Volume 11 – 2017

2017 Articles:

The Henry & Ashley Fur Company Keelboat Enterprize                                                                      

Navigation of the dangerous and unpredictable Missouri River claimed many lives and thousands of dollars in trade goods in the early 1800s, including the HAC’s Enterprize.            

Two well-known fur trade historians detail the keelboat’s misfortune, Ashley’s resourceful response, and a possible location of the wreck. by Clay Landry and Jim Hardee

More than Just a Rock: the Manufacture of Gunflints                                                                      

For centuries, trappers and traders relied on dependable gunflints for defense, hunting, and commerce. This article describes the qualities of a superior gunflint and chronicles the revolution of a stone-age craft into an important industry. by Michael P. Schaubs  

The Hudson’s Bay Company and the “Youtah” Country, 1825-41                                                  

 The vast reach of the Hudson’s Bay Company extended to the Ute Indian territory in the latter years of the Rocky Mountain rendezvous period, as pressure increased from American trappers crossing the Continental Divide. by Dale Topham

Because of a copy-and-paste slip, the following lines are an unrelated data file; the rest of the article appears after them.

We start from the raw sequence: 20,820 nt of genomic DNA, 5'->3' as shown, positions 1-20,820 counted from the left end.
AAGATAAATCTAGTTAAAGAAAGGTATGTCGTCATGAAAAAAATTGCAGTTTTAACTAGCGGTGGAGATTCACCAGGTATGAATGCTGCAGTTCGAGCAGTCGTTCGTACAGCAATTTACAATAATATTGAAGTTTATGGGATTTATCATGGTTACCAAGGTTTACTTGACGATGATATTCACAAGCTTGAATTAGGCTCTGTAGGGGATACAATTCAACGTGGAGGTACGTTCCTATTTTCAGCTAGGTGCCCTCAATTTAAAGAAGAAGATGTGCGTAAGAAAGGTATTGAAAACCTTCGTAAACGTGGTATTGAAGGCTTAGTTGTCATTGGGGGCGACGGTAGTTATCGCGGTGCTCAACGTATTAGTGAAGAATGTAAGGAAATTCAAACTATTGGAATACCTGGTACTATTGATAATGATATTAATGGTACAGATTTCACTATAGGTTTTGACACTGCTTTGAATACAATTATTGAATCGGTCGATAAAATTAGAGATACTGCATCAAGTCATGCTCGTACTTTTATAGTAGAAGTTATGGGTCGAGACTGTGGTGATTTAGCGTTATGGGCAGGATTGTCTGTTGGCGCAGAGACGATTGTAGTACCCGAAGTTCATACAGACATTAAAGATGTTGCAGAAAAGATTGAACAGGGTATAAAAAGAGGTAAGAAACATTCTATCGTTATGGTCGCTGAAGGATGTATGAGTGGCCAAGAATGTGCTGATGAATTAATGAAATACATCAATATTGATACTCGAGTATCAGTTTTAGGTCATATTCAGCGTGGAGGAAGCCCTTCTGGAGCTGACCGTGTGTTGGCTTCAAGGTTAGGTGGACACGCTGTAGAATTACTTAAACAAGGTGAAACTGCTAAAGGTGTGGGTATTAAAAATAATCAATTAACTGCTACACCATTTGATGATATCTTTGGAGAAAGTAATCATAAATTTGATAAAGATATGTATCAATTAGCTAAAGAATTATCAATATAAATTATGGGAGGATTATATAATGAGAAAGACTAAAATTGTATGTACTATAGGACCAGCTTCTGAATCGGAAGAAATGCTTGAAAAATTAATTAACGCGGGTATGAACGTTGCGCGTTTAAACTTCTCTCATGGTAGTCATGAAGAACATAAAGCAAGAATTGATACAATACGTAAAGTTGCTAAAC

Otholoho and Grohean: Two Fast horses, One Set of Tracks

A story of two race horses whose tracks might have merged – one stead the pride of William Drummond Stewart, the other the favorite of Jim Bridger. By Jerry Enzler

Traps: the Common Denominator                                                                                                          

The portable steel trap, an exponential improvement over snares, spears, nets, and earlier steel traps, revolutionized trapping in North America. Eminent scholar James A. Hanson tracks the evolution of the technology and its deployment by Euro-Americans and Indians. by James A. Hanson, PhD.

Bad Pass Trail: Gateway between the Wind and Yellowstone Rivers                                            

This 30-mile corridor, in use since prehistoric times, connects two important watersheds and provides a detour around the 1,000-foot-deep Big Horn Canyon. Use of the trail by mountain men is documented from 1805 through the end of the rendezvous era. by Mike Bryant